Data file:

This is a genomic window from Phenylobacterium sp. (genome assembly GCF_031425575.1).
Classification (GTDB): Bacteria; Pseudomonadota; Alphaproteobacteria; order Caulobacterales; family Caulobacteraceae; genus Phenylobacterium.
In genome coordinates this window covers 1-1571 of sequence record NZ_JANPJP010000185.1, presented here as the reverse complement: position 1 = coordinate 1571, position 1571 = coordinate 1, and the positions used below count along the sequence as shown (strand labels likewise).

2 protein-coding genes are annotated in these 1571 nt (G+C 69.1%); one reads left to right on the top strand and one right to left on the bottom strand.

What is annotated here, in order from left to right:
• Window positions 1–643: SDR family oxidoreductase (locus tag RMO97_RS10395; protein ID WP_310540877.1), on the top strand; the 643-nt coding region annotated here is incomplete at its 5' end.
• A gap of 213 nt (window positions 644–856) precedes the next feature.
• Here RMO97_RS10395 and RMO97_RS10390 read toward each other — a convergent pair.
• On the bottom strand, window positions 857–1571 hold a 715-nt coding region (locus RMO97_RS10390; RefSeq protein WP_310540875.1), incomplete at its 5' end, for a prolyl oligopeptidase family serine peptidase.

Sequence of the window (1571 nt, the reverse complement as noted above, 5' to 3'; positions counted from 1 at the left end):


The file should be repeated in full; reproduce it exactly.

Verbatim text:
This is a genomic window from Phenylobacterium sp. (genome assembly GCF_031425575.1).
Classification (GTDB): Bacteria; Pseudomonadota; Alphaproteobacteria; order Caulobacterales; family Caulobacteraceae; genus Phenylobacterium.
In genome coordinates this window covers 1-1571 of sequence record NZ_JANPJP010000185.1, presented here as the reverse complement: position 1 = coordinate 1571, position 1571 = coordinate 1, and the positions used below count along the sequence as shown (strand labels likewise).

2 protein-coding genes are annotated in these 1571 nt (G+C 69.1%); one reads left to right on the top strand and one right to left on the bottom strand.

What is annotated here, in order from left to right:
• Window positions 1–643: SDR family oxidoreductase (locus tag RMO97_RS10395; protein ID WP_310540877.1), on the top strand; the 643-nt coding region annotated here is incomplete at its 5' end.
• A gap of 213 nt (window positions 644–856) precedes the next feature.
• Here RMO97_RS10395 and RMO97_RS10390 read toward each other — a convergent pair.
• On the bottom strand, window positions 857–1571 hold a 715-nt coding region (locus RMO97_RS10390; RefSeq protein WP_310540875.1), incomplete at its 5' end, for a prolyl oligopeptidase family serine peptidase.

Sequence of the window (1571 nt, the reverse complement as noted above, 5' to 3'; positions counted from 1 at the left end):